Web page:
To say nights at work during Friday night football were chaotic is putting it mildly. The sportswriters would return to Town Talk, to write-up their articles on that night’s game. It took time for them to write their articles and then sports desk person had to decide how to lay out the pages and what photos of the games to use. Those of us in page composition couldn’t do much, till the pages were designed and we received the layouts. The sportswriters would work with us on the page, in case we had any problems and if an article ran long they would tell us what part of the article to cut, so it would fit in the page form. It was always a relief to turn the last page over to the pressroom, so they could get it on the press, as soon as possible.
Election Night Fun
Elections were a lot of fun, if someone thought working way past time to leave work is fun. We had to wait till late at night, so we could get the latest results of the elections in the newspaper and we would make a second edition to get even later election results. Election nights would see many of the politicians gathering at the Town Talk, so they could see firsthand how many votes they were receiving.
Pressman Died At Work
I was talking to a pressman about a pro football game and it wasn’t long after, when I found out he had a heart attack and died at work. He had been a long time employee, but it still came as a shock to me, when learning he had passed away.
Married and Moved to Riverfront Street
In September of 1970 was married and moved to Riverfront Street in Pineville. I walked to work, so my wife could drive to her work and I remember there was a Russian lady living on Riverfront, that was living in a tent. Never did find out what had happened to her, after the last day I saw her.
Our $75 a month rent was too much to pay at once, so our landlord let us split it up into two $37.50 payments.
End of Hot Metal Composition
It was in 1972, that the Town Talk ended hot metal composition and started using cold type composition. Those of us working hot metal no longer had ink all over our hands, since we were working with paper. Working with the hot metal had caused most of us in hot metal composition, to have to have hernia surgery.
We would have to lift full pages of type from the bottom shelves of page racks, which was extremely heavy, since the full-page galleys were full of metal that was inch high. Imagine how heavy that is when you look at a page, in the newspaper and think of it being full of inch high metal.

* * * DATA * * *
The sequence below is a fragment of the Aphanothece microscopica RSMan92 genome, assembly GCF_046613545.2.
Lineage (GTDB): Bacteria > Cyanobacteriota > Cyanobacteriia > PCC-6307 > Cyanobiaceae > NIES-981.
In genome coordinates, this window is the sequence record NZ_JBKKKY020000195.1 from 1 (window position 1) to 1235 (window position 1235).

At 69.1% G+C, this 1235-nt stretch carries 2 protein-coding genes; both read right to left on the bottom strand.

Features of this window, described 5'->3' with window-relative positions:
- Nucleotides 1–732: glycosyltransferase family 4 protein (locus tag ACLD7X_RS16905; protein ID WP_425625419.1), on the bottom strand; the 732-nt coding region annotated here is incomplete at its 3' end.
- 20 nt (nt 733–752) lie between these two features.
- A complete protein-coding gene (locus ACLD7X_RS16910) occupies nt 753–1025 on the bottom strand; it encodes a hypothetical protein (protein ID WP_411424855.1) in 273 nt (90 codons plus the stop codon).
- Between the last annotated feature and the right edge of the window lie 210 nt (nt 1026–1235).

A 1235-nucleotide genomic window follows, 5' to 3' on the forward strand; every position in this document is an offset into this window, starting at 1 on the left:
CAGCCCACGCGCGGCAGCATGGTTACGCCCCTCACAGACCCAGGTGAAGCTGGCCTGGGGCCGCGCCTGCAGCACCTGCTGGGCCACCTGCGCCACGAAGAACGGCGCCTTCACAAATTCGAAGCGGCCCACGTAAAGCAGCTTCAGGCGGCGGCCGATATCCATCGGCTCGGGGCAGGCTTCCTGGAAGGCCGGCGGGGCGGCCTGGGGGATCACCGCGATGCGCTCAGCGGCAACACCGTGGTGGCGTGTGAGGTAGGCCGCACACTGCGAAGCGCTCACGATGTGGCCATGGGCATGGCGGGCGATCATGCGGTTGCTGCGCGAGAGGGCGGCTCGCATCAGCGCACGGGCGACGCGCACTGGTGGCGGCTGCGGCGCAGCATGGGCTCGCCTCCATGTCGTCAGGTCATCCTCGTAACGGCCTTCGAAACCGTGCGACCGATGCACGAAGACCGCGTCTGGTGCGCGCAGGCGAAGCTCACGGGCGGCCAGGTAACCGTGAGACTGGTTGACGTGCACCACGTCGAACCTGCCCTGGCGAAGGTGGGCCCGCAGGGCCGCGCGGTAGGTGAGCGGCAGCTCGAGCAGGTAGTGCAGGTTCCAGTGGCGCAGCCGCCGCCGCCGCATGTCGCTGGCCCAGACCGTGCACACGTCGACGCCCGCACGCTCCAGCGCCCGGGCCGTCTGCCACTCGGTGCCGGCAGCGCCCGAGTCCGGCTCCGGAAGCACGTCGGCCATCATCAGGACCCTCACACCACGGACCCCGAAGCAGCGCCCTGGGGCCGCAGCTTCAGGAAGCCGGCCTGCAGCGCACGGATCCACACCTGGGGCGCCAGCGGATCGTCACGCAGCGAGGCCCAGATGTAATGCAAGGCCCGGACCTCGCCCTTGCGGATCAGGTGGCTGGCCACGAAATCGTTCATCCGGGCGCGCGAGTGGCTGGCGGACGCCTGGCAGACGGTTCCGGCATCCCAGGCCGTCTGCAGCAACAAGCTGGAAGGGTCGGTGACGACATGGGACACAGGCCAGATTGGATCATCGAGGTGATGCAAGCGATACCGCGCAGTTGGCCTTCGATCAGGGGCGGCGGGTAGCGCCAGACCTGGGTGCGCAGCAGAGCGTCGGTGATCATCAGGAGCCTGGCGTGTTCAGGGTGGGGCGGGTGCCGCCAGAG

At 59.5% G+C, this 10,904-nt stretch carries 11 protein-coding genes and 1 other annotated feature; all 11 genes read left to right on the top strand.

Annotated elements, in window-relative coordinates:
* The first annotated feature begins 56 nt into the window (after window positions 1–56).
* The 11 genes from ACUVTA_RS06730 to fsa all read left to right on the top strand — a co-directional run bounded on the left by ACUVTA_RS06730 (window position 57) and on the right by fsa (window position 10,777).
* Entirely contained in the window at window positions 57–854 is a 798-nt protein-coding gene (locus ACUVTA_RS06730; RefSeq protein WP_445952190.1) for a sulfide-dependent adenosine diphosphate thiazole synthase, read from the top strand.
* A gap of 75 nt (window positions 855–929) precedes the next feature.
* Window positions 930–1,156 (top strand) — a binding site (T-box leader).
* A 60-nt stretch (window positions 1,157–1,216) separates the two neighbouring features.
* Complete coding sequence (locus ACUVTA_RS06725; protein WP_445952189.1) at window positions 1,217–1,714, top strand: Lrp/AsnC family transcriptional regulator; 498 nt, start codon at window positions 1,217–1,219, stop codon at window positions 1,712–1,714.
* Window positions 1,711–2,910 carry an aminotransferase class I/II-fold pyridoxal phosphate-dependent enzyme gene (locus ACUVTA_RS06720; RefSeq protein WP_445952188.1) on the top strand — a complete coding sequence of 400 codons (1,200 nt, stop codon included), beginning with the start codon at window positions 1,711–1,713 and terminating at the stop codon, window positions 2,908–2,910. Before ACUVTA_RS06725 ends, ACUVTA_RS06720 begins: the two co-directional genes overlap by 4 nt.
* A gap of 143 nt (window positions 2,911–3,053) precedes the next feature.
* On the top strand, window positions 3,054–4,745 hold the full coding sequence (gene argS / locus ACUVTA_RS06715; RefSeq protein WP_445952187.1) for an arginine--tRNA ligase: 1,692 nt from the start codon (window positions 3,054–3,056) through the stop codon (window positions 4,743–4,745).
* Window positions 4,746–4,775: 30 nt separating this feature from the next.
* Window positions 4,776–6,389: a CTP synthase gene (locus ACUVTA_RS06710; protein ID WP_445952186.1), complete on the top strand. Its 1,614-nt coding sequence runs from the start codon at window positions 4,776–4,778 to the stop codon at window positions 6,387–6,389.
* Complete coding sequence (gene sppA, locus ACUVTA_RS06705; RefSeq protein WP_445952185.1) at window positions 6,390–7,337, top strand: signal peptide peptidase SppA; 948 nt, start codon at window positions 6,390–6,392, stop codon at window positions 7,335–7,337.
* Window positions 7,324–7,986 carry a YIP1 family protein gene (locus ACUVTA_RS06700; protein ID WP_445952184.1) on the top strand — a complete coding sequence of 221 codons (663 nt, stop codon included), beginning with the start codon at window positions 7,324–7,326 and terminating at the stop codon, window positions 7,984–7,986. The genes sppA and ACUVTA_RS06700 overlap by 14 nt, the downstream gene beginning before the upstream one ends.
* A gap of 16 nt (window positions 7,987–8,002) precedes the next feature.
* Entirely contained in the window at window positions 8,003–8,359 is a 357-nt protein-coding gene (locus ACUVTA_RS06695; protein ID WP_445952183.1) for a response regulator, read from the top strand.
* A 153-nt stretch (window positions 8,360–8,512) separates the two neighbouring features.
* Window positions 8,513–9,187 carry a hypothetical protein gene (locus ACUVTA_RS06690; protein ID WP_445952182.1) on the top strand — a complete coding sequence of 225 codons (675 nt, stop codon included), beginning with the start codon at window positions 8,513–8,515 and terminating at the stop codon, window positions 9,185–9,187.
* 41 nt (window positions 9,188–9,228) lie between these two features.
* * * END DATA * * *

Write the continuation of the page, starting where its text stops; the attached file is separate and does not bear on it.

Cold Type Composition
Now we were no longer working with metal, but worked with paper type. We now used scissors, glue sticks, X-Actos and razor blades, to work on the new technology. It took some getting used to the new technology, but thanks to Elvis Presley I wouldn’t be working in hot type composition from April of 1974 till March of 1976, except at the very end.
Elvis Presley Finds Me a New Job
We were watching television, once when we found out Elvis Presley was going to be in concert at Monroe, Louisiana. So we bought our tickets and drove to Monroe later to see the show. While we were driving to the concert we saw the local newspaper plant and my wife suggested I try to find a job there. I sent in my application and was called in for an interview and was hired. So if it hadn’t been for Elvis Presley I would have never worked for the Monroe Morning World.
Had worked for Town Talk for almost eight years, when I got the Monroe Morning World job and got a huge raise from $159 a week to $167 a week. I didn’t know at the time that I would earn $5,000 more in my first year at the Morning World, because they offered much more overtime. In fact I worked 49 days in a row, without a day off for one stretch. Boss kept asking if I wanted to work both my days off and I kept saying yes.
To Be Continued – Part 2